Cancer statistics: incidence and mortality

This September the International Agency for Research on Cancer (IARC) [1] issued the 2018 update of the GLOBOCAN [2] – the online tool which contains data on incidence and mortality for 36 cancers in 185 countries. IARC is a part of the World Health Organization (WHO). Its mission is to coordinate and conduct research on the causes of human cancer, the mechanisms of carcinogenesis, and to develop scientific strategies for cancer control.

According to the published data, there will be an estimated 18.1 million new cancer cases and 9.6 million cancer deaths in 2018 [3]. Cancer incidence and mortality are rapidly growing worldwide (previous data in 2012 were 14.1 million and 8.2 million, accordingly [4]). The reasons are complex but reflect both aging and growth of the population, as well as changes in the prevalence and distribution of the main risk factors for cancer, several of which are associated with socioeconomic development. Worldwide, the total number of people who are alive within 5 years of a cancer diagnosis is estimated to be 43.8 million [5]. With cumulative risks of developing or dying from cancer before the age of 75 years, assuming the absence of competing causes of death, 21.4% for developing cancer and 17.7% for dying from it globally for both sexes combined, 1 in 5 men and 1 in 6 women will develop the disease and 1 in 8 men and 1 in 10 women will die from it. 

Lung cancer, female breast cancer, and colorectal cancer are the top three cancer types in terms of incidence and are ranked within the top five in terms of mortality (first, fifth, and second, respectively). Together, these three cancer types are responsible for one-third of the cancer incidence and mortality burden worldwide. The most frequently diagnosed cancer and the leading cause of cancer death, however, substantially vary across countries and within each country depending on the degree of economic development and associated social and lifestyle factors.

According to the latest published data by the P.A. Hertsen Moscow Oncology Research Center, 617.2 thousand cancer cases were newly diagnosed in Russia in 2017. The increase was 3% compared to 2016 [6]. Cancer is the second leading cause of death in Russia, 290.7 patients died of cancer in 2017, which makes 15.9% of all deaths. In 2017 the cumulative risk of developing cancer before the age of 75 years in the absence of other causes of death was 26,5% (23,4% in 2007): 31,3% for men (28,3% in 2007), 23,8% for women (20,5% in 2007).

Approximately 40% of newly diagnosed cancer cases in Russia were stage III or IV, which led to a high 1-year lethality (22,5%, alternative estimate may be over 26%). Almost 2 million patients (1 958 223), or 53,9% (53,3% in 2016) of all cancer patients under surveillance in cancer centers were followed for 5 years or more [7].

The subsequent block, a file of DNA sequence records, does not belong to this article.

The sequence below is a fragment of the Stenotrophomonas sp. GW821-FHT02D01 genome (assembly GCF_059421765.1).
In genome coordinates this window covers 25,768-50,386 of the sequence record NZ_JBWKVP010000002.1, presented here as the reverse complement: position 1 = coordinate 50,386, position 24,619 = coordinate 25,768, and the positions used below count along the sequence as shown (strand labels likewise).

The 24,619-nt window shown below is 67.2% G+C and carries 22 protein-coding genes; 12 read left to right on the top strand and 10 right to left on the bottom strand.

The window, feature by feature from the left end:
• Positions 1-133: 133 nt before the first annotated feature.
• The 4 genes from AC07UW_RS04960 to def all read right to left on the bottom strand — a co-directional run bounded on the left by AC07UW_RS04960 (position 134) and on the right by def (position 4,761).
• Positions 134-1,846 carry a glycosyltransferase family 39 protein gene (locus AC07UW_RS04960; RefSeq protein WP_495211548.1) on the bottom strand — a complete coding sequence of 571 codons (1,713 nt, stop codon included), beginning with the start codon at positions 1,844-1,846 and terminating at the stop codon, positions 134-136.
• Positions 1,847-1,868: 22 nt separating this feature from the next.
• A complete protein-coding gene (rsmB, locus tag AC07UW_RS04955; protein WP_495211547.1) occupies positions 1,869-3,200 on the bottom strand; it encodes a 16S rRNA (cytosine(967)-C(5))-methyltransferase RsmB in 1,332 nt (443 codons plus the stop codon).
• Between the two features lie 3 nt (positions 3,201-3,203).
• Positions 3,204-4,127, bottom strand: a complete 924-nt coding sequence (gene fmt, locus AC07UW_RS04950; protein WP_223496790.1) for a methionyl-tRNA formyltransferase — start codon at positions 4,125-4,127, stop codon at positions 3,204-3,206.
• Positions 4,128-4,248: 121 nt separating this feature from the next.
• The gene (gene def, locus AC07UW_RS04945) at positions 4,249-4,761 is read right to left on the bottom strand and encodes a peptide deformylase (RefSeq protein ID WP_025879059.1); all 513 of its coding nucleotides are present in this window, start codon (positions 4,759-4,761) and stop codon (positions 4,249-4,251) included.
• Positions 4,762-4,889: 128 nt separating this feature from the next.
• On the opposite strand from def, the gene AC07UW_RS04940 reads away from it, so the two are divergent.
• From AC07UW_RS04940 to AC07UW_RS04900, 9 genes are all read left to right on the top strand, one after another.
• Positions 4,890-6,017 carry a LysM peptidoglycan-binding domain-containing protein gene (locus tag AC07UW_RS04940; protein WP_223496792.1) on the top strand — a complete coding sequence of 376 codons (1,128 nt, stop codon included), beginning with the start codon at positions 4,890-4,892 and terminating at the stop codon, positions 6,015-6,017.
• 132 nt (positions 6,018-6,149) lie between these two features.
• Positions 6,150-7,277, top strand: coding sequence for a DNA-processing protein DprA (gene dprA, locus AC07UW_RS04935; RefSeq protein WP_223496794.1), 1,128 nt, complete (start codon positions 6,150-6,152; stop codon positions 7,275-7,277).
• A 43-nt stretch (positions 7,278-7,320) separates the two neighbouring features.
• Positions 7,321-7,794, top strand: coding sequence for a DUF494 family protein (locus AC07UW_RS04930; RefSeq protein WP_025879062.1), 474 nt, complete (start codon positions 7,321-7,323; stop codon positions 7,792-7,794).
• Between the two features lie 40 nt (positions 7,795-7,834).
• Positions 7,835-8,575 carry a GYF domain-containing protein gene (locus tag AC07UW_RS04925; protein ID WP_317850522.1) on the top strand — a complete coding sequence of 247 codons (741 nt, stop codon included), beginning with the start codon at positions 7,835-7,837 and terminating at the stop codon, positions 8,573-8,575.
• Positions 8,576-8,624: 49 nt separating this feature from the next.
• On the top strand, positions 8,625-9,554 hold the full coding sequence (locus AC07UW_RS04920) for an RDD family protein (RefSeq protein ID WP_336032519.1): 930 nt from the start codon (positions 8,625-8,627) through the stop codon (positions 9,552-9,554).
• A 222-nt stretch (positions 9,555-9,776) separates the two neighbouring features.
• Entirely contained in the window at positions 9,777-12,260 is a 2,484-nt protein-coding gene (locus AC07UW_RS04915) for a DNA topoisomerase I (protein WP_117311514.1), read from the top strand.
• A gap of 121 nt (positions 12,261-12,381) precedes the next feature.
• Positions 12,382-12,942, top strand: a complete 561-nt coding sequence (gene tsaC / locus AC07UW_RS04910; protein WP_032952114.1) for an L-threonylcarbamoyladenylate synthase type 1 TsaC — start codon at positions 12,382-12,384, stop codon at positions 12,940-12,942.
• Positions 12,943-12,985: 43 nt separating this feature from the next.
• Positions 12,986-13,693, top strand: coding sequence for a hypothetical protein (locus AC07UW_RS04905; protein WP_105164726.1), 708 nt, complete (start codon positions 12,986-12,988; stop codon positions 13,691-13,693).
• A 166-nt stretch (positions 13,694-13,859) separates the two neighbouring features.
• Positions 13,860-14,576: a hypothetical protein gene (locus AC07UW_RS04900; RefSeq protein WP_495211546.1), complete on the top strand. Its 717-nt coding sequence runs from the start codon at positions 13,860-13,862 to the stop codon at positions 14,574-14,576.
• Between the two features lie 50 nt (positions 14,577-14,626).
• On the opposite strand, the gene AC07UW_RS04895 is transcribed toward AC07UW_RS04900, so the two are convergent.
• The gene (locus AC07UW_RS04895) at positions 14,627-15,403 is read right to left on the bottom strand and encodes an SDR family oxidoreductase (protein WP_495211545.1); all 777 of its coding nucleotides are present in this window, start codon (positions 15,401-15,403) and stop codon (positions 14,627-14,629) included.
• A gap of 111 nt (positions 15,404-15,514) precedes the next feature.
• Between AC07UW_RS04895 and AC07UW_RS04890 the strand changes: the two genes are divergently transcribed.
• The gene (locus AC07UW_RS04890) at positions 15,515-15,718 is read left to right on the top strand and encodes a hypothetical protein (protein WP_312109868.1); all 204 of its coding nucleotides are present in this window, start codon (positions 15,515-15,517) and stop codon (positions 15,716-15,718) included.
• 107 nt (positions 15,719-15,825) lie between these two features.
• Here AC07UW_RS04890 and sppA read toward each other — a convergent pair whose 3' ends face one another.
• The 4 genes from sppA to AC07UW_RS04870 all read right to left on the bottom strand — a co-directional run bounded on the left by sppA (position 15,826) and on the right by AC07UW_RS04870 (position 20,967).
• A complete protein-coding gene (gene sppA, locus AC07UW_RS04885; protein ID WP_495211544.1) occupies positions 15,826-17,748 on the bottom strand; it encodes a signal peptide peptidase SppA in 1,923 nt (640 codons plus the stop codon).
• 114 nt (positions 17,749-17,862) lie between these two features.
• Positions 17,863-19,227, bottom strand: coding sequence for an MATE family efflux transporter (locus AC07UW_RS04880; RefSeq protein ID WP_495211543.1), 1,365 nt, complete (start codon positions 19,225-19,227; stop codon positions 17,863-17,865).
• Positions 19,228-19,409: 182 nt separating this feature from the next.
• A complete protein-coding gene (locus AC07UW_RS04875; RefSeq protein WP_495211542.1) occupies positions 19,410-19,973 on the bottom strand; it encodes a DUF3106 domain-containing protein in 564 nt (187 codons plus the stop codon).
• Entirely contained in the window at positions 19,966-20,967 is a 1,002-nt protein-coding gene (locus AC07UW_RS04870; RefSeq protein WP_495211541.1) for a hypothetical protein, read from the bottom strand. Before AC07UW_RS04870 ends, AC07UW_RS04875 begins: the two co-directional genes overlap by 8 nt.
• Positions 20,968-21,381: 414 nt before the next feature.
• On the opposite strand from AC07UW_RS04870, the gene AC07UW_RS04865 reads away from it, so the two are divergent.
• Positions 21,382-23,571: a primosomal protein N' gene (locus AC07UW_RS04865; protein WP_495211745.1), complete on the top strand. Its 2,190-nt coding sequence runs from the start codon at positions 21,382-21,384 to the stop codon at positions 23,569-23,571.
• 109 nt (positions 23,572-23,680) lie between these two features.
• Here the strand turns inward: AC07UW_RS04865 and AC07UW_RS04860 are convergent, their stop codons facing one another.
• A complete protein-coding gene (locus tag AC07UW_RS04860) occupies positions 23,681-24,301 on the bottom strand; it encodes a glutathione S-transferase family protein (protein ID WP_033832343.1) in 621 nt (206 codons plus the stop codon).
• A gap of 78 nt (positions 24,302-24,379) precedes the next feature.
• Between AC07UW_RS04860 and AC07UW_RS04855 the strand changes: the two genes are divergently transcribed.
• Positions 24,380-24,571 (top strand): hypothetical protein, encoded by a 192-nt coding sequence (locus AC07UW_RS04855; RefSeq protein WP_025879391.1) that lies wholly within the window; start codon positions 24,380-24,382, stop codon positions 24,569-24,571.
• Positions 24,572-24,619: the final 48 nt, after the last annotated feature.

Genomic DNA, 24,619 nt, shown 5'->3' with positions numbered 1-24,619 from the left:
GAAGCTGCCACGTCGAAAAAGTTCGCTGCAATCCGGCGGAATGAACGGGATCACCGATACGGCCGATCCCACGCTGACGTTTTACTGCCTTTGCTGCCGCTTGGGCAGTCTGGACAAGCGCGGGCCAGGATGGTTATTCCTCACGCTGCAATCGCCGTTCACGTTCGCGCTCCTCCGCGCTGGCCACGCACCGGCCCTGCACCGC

Lung cancer in men (17,4%) and breast cancer in women (21,1%) are top cancers in terms of incidence in Russia. Leading causes of cancer mortality are lung, colorectal, gastric, breast, and pancreatic cancers [6].

Recent studies in high‐income countries have indicated that from one‐third to two‐fifths of new cancer cases could be avoided by eliminating or reducing exposure to known lifestyle and environmental risk factors. These data speak in favor of international efforts to promote and implement primary prevention, as well as to increase awareness of the benefits that prevention brings.

It is noteworthy that high‐quality cancer registry data, the basis for planning and implementing evidence‐based cancer control programs, are not available in most low‐ and middle‐income countries. Mortality data are available in many countries through the WHO, although the degree of detail and quality of the data (both the accuracy of the recorded cause of death and the completeness of registration) vary considerably; currently, only about 1 in 5 countries can report high‐quality death registrations [3].


  1. IARC website:
  2. The Global Cancer Observatory (including GLOBOCAN 2018):
  3. Global Cancer Statistics 2018: GLOBOCAN Estimates of Incidence and Mortality Worldwide for 36 Cancers in 185 Countries. Bray F, et al. CA: A Cancer Journal for Clinicians 2018;0:1-31.
  4. Cancer incidence and mortality worldwide: Sources, methods and major patterns in GLOBOCAN 2012. Ferlay J, et al. Int. J. Cancer: 136, E359–E386 (2015).
  5. Пресс-релиз:
  6. Malignant Tumors in Russia in 2017 (Incidence and Mortality). Editors: A.D. Kaprin, V.V. Starinskiy, G.V. Petrova – P.A. Hertsen Moscow Oncology Research Center – branch of FSBI NMRRC of the Ministry of Health of Russia, Moscow, 2018. (in Russian language only)
  7. Cancer Medical Care in Russia in 2017. Editors: A.D. Kaprin, V.V. Starinskiy, G.V. Petrova – P.A. Hertsen Moscow Oncology Research Center – branch of FSBI NMRRC of the Ministry of Health of Russia, Moscow, 2018. (in Russian language only)